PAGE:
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An M1A2 Abrams Tank from the 1st Armored Brigade Combat Team, 1st Infantry Division operates during a night gunnery exercise at Konotop Range, Drawsko Pomorskie, Poland, Jan. 28, 2022. The unit's deployment to Europe has been extended, Army officials said.

An M1A2 Abrams Tank from the 1st Armored Brigade Combat Team, 1st Infantry Division operates during a night gunnery exercise at Konotop Range, Drawsko Pomorskie, Poland, Jan. 28, 2022. The unit's deployment to Europe has been extended, Army officials said. (Eliezer Meléndez/U.S. Army)

RZESZOW, Poland — A U.S. Army tank brigade’s nine-month rotation to central and Eastern Europe that was slated to end within weeks has been extended, Army officials said Friday, in a decision that comes in the wake of Russia’s invasion of Ukraine.

The 1st Armored Brigade Combat Team, 1st Infantry Division, based out of Fort Riley, Kan., is deployed in places such as Poland, Romania and Latvia on a mission to deter Russian aggression in the region.

“We can confirm that 1ABCT, 1ID has been extended. While we don’t have a timeline for that extension, it will only be for as long as they are needed,” U.S. Army Europe and Africa said in a brief statement.

The decision to extend soldiers at the tail end of an already lengthy deployment underscores how concerned U.S. military officials have become in connection with Russia’s war on Ukraine, where fighting has stretched across large swaths of the country.

While U.S. President Joe Biden has repeatedly said there is no military role for the U.S. inside Ukraine itself, forces are being added to reassure allies and send a signal of American resolve to Moscow.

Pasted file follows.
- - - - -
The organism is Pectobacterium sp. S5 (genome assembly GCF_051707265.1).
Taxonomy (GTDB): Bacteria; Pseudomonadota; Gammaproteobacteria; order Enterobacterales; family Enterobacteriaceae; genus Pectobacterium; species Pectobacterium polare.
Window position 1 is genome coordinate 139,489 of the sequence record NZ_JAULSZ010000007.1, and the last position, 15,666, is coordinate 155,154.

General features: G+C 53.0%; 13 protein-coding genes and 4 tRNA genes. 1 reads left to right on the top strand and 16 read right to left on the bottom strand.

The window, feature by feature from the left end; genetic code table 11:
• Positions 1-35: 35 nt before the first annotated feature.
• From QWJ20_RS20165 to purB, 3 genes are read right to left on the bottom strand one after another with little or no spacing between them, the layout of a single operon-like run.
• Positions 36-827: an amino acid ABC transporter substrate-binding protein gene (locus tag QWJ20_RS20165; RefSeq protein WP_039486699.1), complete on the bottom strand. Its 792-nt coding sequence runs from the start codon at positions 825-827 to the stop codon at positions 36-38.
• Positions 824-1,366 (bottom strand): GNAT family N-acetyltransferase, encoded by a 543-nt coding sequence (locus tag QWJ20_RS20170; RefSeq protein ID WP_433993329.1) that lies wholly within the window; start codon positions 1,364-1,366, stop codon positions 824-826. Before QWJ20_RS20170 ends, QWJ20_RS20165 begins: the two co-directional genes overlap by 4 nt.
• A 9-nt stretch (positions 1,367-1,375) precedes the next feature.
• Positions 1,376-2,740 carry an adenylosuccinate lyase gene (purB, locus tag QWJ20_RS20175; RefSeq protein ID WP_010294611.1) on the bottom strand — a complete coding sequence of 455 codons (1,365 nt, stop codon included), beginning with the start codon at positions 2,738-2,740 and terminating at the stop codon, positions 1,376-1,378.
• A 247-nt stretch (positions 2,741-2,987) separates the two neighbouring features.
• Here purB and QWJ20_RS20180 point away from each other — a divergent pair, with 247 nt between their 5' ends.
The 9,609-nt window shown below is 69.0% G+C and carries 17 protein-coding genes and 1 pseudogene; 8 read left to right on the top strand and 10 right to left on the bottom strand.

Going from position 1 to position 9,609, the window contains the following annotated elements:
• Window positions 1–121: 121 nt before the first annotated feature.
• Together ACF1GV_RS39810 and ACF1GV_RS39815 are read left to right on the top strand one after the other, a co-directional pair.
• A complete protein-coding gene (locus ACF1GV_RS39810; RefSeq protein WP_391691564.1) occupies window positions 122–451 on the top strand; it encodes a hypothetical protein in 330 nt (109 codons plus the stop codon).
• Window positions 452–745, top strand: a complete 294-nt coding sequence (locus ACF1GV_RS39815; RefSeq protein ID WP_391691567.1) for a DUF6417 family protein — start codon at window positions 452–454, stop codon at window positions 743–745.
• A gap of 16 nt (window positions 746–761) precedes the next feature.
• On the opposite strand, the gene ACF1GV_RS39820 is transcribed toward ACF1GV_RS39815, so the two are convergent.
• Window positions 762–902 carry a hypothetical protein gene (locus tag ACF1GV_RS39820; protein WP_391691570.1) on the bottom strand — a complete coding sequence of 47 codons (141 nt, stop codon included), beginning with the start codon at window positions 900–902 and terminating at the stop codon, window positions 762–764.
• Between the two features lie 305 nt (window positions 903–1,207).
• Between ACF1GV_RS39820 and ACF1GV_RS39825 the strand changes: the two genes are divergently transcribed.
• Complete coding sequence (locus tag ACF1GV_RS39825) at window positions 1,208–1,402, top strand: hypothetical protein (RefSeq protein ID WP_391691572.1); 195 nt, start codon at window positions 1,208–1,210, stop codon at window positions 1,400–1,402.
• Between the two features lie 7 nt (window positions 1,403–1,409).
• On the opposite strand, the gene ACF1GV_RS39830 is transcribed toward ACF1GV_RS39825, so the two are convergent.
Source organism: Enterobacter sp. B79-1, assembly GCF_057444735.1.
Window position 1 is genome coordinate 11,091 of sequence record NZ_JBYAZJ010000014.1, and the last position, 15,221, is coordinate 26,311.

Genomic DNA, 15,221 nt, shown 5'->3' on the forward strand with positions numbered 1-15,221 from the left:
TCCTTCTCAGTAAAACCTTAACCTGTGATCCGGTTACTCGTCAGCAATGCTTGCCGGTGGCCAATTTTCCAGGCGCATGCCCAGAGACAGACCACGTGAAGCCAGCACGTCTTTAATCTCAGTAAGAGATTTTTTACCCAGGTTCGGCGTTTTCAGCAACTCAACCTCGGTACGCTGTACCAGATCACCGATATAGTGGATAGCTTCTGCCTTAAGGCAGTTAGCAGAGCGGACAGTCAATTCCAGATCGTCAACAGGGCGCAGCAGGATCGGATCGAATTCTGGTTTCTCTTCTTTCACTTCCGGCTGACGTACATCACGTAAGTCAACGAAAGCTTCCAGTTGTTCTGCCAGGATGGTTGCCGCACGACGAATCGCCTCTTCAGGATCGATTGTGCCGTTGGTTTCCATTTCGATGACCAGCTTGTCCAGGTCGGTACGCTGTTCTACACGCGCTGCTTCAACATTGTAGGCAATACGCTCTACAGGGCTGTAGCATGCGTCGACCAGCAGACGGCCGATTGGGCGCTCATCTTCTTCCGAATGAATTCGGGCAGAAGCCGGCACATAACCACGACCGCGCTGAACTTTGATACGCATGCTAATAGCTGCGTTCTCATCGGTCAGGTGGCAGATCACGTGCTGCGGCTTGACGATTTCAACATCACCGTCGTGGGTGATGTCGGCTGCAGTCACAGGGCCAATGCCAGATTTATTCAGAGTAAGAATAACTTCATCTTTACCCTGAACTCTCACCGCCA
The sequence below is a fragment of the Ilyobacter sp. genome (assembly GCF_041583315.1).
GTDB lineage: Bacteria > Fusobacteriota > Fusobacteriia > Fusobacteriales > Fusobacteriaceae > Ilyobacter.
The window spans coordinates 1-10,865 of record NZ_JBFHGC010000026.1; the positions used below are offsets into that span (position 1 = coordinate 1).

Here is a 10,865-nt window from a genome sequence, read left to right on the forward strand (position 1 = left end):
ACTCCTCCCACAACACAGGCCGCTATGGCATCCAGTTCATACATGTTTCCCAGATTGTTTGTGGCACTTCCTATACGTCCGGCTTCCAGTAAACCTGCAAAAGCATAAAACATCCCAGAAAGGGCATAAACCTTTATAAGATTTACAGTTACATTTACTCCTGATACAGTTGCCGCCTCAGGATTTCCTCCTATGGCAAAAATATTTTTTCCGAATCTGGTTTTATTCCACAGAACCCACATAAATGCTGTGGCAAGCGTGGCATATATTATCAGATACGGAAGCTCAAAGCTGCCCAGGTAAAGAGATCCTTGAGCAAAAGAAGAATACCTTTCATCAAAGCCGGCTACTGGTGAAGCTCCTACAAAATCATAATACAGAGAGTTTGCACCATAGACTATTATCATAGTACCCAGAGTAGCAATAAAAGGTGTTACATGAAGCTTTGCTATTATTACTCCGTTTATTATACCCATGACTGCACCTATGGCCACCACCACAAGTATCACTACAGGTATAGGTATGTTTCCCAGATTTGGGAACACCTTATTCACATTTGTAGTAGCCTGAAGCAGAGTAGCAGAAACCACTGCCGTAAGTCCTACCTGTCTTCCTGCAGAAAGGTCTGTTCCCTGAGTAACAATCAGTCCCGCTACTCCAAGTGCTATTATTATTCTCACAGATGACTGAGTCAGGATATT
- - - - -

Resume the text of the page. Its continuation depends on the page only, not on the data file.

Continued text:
The Pentagon already has moved about 5,000 U.S.-based troops to Europe. And in the days and weeks ahead, about 7,000 more U.S. service members will be dispatched to the Continent. The largest contingent is coming from the 1st Armored Brigade Combat Team, 3rd Infantry Division at Fort Stewart, Ga.

In addition to those crisis response deployments, the 3rd Armored Brigade Combat Team, 4th Infantry Division from Fort Carson, Colo., is headed to Europe as part of a preplanned rotation in support of the Pentagon’s Atlantic Resolve Campaign, which is focused on deterring Russia.

Cpl. Dante Price with 1st Battalion, 5th Field Artillery Regiment, 1st Armored Brigade Combat Team, 1st Infantry Division, guides a truck in Hohenfels, Germany, Nov. 30, 2021. The brigade's nine-month deployment to Europe has been extended, Army officials said.

Cpl. Dante Price with 1st Battalion, 5th Field Artillery Regiment, 1st Armored Brigade Combat Team, 1st Infantry Division, guides a truck in Hohenfels, Germany, Nov. 30, 2021. The brigade's nine-month deployment to Europe has been extended, Army officials said. (Tommie Berry/U.S. Army)

The Fort Carson soldiers are the replacement unit for the 1st Armored Brigade out of Fort Riley. Now that the unit’s mission has been extended, the Army could have three U.S.-based brigades on European soil simultaneously.

The idea of rotating tank brigades to Europe was developed in response to Russia’s initial intervention in Ukraine in 2014. At the time, the U.S. military had no tanks in Europe left — the last were sent back to the U.S. in 2013 as part of a long post-Cold War drawdown.

The Army gradually has reconstituted its forces in Europe, with added rotational forces, pre-positioned weapons stockpiles and more forward-based units.

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John covers U.S. military activities across Europe and Africa. Based in Stuttgart, Germany, he previously worked for newspapers in New Jersey, North Carolina and Maryland. He is a graduate of the University of Delaware.
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